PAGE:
Observation and Protocol Statement

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PHILOSOPHICAL discussions about our know ledge of the external world have drifted more and more towards linguistic considerations. This is mainly the case with logical positivism, which asserts the importance of the logic and language of science at the expense of metaphysics. In this line of thought, Dr. Schultzer asks himself the question, How can an observation be validly registered in language? A close analysis of the condition of observation and of the content and structure of the so-called “protocol statements” (elementary propositions about direct observations) shows him that the only possible way of answering it correctly is by stating explicitly the presuppositions of a valid linguistic formulation of observations tacitly recognized by every empirical observer. It is the discussion of these presuppositions which forms the object of this book. Even if the results obtained are not final, Dr. Schultzer's treat ment of the problem, especially when he proposes alternatives to the narrow orthodoxy of the Vienna circle, is both refreshing and useful.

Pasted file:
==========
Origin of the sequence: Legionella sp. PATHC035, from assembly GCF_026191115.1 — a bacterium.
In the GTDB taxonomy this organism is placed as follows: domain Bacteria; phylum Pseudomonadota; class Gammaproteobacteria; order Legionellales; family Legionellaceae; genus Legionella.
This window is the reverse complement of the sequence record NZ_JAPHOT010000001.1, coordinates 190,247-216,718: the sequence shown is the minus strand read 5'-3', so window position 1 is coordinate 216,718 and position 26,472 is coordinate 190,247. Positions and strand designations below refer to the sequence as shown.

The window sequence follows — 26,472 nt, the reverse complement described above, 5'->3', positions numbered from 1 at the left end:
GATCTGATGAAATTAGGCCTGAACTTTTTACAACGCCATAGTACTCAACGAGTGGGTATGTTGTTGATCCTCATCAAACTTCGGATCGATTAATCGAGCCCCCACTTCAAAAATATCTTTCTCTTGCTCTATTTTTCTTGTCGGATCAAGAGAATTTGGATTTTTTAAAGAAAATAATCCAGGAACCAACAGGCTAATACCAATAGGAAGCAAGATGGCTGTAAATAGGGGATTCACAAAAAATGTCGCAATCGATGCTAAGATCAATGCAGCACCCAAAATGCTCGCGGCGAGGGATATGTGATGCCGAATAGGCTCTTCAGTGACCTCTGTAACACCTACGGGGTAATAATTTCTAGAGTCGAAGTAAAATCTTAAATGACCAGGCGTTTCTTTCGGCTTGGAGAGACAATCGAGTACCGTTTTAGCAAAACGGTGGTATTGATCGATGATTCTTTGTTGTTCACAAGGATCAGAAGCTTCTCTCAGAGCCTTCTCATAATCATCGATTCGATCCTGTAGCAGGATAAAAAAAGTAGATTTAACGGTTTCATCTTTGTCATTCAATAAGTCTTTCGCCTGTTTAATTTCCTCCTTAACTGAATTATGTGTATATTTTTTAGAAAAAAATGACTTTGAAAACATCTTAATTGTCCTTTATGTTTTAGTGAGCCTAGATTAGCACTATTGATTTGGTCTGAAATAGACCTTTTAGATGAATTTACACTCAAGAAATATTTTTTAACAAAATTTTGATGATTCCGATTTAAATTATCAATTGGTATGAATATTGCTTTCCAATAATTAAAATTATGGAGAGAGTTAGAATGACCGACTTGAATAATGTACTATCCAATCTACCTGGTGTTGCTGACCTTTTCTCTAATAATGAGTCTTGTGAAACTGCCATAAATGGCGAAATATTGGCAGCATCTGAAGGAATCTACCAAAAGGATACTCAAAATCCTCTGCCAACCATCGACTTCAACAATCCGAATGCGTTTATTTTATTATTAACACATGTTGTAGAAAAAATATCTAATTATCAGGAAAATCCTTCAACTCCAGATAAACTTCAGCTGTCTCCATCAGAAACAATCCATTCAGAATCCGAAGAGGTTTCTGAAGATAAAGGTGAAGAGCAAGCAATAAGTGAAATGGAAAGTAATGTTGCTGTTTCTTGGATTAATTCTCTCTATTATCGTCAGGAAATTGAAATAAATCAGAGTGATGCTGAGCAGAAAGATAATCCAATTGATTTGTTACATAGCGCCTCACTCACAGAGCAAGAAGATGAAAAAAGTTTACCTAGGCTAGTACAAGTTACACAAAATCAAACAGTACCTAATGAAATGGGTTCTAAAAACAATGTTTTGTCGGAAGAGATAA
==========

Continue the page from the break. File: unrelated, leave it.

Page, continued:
Observation and Protocol Statement




By. Pp. ix + 151. (Copenhagen: Levin and Munksgaard; London: Williams and Norgate, Ltd., 1938.) 7s. 6d. net.

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G., T. Observation and Protocol Statement. Nature 143, 1003 (1939) doi:10.1038/1431003d0

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